By Rabbi Yitzie Ross

Q. My son is extremely resistant to writing thank you cards. Now that his bar mitzvah has passed, he says he wants to call the people and thank them since it’s more personal and saves time. It seems to me that he’s just being lazy, but I’m wondering if this is a battle worth fighting.


A. What’s a thank you card? I’m kidding, of course. I deal with a lot of bar mitzvah boys, and I’ve heard all their complaints: “It’s boring and annoying.” “Why can’t people just give a gift and I’ll say thank you at the bar mitzvah?” These days we live in an age of electronics and instant gratification. Writing thank you letters is, as one of my talmidim put it, “monotonous.”

Hakaras ha’tov is one of the cornerstones of Yiddishkeit. We make berachos to thank Hashem all the time, and one of the first things that a child learns is to say “Modeh Ani” in the morning. If children learn to say “thank you” at a young age, they mature faster and learn to appreciate others. Not only will parents appreciate this, but it’s a great tool for marriage.

Another aspect is that handwriting is slowly becoming a lost art, a thing of the past. As we rely more and more on computers and electronic media, having good penmanship is not emphasized. Even the kids who have nice handwriting don’t usually have the patience to write for an extended period of time. This brings us back to your question.

Is it worth the battle? I don’t think so. I’ve heard of bar mitzvah boys paying their siblings to write the thank you letters for them, which is a fair compromise. It teaches the bar mitzvah boy the importance of saying thank you, and the recipients won’t know the difference. I once got a typed thank you letter, and I thought that was quite odd. Yes, the boy signed it on the bottom, but it felt wrong.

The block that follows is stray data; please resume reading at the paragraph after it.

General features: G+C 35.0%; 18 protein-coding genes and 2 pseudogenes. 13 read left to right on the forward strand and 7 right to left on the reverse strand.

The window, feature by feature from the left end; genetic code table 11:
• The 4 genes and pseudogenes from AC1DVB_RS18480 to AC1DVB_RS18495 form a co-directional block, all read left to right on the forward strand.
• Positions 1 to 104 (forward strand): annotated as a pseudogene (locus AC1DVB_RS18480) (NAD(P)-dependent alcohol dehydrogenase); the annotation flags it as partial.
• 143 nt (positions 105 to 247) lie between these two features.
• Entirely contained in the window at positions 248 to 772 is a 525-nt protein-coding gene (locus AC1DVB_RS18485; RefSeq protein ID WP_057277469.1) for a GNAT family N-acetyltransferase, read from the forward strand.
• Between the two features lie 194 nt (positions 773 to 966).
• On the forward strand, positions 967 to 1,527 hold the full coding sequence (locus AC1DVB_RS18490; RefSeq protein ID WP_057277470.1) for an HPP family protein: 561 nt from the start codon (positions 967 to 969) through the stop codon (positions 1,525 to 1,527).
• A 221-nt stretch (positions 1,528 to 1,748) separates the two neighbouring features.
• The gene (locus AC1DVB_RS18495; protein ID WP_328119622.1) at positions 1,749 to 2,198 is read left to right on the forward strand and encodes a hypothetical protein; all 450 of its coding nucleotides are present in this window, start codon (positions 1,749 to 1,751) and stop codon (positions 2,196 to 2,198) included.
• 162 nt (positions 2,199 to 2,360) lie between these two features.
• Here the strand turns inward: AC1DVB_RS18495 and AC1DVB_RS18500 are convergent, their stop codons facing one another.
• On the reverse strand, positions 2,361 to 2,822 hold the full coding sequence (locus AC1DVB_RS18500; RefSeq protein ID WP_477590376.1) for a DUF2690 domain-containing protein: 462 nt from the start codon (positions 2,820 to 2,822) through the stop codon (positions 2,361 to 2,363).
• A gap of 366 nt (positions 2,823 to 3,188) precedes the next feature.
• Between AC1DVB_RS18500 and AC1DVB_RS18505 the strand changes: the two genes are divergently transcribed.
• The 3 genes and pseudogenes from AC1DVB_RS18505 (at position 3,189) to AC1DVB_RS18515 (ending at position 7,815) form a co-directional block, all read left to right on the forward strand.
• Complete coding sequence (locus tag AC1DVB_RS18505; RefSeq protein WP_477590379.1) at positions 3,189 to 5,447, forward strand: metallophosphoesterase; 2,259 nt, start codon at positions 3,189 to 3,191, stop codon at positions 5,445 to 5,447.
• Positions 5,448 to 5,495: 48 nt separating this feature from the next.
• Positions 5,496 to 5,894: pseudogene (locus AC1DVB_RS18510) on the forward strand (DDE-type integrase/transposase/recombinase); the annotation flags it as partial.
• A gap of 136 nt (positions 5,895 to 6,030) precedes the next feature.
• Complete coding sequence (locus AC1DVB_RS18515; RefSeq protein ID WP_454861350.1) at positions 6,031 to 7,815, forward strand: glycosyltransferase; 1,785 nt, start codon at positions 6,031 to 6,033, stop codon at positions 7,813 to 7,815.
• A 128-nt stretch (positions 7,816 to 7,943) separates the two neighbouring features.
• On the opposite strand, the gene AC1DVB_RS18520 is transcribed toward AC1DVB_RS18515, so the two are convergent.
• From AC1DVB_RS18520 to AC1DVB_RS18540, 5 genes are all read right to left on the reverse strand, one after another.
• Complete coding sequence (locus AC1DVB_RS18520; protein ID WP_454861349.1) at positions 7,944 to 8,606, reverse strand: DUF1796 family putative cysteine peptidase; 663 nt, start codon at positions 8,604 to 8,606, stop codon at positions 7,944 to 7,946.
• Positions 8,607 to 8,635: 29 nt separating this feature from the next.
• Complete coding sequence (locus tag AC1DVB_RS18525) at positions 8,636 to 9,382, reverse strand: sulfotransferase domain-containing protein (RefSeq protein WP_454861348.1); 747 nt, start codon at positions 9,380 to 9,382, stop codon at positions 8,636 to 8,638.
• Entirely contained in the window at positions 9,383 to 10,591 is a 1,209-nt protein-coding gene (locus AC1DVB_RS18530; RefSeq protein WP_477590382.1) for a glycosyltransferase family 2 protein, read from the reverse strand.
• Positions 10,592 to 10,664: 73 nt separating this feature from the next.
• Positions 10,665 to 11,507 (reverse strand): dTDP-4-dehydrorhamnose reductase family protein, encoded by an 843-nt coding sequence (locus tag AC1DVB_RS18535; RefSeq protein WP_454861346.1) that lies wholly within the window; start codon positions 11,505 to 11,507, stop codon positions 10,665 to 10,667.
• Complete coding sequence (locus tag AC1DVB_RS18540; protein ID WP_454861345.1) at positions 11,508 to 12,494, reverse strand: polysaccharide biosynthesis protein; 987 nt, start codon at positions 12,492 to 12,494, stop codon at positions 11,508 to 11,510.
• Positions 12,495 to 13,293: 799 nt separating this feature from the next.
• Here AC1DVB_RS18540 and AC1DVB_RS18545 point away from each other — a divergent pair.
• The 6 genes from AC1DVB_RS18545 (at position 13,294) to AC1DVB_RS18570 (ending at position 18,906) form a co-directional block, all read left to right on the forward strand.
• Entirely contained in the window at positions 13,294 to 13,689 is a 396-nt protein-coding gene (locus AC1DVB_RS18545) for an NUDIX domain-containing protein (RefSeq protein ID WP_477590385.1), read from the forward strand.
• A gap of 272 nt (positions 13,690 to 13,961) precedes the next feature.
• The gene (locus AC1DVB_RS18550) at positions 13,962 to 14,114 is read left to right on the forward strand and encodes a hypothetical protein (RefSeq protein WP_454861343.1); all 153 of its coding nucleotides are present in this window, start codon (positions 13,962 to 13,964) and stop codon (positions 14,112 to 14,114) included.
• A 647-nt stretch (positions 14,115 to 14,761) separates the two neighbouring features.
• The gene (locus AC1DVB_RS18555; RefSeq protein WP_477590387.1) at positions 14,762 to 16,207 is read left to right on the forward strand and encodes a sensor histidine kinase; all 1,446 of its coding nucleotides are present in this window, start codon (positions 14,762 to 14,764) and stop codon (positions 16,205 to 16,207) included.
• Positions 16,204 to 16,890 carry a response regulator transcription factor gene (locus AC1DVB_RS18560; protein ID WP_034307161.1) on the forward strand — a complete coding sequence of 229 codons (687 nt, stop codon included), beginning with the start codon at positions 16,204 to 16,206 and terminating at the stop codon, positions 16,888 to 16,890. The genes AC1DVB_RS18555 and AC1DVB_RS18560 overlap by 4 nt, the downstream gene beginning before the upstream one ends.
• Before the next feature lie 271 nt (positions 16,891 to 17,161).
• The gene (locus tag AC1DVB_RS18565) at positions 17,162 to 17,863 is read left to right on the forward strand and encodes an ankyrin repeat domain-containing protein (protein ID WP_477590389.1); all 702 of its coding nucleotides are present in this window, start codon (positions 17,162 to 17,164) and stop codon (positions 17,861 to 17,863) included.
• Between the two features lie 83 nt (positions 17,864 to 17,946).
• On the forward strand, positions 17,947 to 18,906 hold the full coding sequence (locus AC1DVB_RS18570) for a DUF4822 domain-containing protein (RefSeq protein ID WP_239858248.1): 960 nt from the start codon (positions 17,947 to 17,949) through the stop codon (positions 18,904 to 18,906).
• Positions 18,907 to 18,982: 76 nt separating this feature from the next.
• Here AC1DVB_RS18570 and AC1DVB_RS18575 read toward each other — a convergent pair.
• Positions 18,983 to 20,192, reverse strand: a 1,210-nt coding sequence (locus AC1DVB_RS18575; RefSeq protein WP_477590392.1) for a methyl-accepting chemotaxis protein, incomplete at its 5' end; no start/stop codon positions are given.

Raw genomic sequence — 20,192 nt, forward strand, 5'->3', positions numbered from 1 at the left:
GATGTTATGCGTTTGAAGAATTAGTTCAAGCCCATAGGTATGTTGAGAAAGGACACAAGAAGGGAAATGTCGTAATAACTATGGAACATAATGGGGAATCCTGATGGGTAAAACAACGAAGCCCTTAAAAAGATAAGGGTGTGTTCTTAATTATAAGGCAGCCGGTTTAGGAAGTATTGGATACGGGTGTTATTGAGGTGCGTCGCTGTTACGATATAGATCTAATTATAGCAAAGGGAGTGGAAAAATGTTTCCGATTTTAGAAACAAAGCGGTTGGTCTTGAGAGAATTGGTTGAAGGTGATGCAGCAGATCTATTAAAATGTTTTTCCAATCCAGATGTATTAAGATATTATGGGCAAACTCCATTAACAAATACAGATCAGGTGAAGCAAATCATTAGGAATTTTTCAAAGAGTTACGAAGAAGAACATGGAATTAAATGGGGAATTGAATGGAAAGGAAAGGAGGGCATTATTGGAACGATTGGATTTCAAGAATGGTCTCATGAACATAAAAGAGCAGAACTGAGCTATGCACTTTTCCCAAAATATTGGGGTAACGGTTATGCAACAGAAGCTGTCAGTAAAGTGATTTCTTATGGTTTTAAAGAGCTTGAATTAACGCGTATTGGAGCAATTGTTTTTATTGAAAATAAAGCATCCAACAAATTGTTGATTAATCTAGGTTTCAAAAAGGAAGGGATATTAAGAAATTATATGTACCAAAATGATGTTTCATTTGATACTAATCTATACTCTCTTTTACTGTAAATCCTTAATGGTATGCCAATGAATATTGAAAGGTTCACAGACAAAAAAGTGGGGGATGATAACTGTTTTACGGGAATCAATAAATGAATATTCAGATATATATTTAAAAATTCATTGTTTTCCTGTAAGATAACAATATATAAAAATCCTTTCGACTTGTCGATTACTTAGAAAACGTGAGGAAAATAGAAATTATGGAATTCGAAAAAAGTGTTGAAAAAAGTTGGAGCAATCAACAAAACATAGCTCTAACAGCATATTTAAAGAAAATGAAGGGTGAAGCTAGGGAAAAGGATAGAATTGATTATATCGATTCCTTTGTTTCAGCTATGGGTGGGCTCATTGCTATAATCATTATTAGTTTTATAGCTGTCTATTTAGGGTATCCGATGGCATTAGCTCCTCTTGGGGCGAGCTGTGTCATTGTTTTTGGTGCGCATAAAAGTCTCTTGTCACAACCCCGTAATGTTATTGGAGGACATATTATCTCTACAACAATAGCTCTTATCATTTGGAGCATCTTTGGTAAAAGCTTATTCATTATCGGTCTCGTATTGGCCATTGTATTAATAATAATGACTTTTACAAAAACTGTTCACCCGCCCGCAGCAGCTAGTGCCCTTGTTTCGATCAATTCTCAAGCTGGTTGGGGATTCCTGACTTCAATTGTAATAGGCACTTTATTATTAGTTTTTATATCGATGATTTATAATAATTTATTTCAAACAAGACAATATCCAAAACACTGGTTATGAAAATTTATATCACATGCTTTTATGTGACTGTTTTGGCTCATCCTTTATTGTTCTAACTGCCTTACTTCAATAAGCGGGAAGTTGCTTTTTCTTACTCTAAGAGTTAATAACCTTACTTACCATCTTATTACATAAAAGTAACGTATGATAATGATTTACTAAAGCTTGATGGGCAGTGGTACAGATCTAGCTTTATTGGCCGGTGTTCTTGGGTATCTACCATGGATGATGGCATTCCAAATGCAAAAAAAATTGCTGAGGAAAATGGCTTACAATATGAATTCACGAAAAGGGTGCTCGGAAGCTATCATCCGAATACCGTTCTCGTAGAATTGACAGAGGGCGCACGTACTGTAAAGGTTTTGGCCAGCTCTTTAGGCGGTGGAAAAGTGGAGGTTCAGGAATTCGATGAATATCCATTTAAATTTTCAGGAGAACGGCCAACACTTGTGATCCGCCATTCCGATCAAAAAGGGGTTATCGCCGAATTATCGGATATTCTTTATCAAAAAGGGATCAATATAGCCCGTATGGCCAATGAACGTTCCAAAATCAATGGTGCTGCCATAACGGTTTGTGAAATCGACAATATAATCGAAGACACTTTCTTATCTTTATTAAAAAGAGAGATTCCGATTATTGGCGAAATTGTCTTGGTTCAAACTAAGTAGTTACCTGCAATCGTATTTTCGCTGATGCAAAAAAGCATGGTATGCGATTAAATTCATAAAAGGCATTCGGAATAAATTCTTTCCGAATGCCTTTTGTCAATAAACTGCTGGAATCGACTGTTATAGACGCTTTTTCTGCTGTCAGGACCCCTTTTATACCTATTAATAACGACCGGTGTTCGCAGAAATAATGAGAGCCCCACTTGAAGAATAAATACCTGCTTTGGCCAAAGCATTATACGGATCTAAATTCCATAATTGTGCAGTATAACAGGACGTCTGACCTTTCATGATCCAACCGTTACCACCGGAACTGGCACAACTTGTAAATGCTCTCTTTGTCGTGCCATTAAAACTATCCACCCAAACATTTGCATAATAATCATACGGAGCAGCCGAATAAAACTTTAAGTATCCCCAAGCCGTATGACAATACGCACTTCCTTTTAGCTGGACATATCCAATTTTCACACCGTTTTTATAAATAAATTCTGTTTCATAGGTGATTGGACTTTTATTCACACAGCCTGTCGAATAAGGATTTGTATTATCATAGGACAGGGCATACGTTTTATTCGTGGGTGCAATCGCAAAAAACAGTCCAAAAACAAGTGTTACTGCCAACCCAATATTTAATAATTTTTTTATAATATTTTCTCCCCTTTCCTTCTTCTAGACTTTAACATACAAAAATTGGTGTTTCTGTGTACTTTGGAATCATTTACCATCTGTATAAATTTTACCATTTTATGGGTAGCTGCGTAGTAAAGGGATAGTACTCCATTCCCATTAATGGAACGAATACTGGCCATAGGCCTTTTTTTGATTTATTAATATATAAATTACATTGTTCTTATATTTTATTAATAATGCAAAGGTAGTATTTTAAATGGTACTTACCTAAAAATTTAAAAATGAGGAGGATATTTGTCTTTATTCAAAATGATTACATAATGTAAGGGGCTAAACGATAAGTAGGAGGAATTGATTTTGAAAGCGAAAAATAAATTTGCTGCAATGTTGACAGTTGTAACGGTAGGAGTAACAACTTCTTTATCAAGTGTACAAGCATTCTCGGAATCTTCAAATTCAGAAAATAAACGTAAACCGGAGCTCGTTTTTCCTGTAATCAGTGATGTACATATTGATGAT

However, your son has offered a great alternative, in my opinion. He’s showing that he understands the importance of hakaras ha’tov, and he is taking the initiative. Many boys would just say, “I don’t want to write them,” and yet he’s giving you a solution. Not only that, but it’s a creative solution. It seems very personal; I wouldn’t be insulted if a bar mitzvah boy called me to thank me for a present.

Obviously, there must be some ground rules. No leaving messages. No texting. Calls should have some substance (“Thank you so much for the beautiful watch! I wear it on Shabbos and I really like it!”). He must speak slowly and clearly and make sure that it sounds sincere.

People may disagree with this, and they are entitled to their opinions. As you pointed out in your question, it’s all about choosing battles. If your son is coming to you with a viable solution, I think it’s important to at least acknowledge his attempt, and discuss it.

As a side point, I’ve noticed that I usually get thank you cards quite a few months after the event. It’s understandable, since most bar mitzvah boys are quite busy with yeshiva and homework. According to a few people I’ve spoken with, one year is the limit.

Rabbi Yitzie Ross is a well-known rebbe and parenting adviser. To sign up for the weekly e‑mails and read the comments, visit


Please enter your comment!
Please enter your name here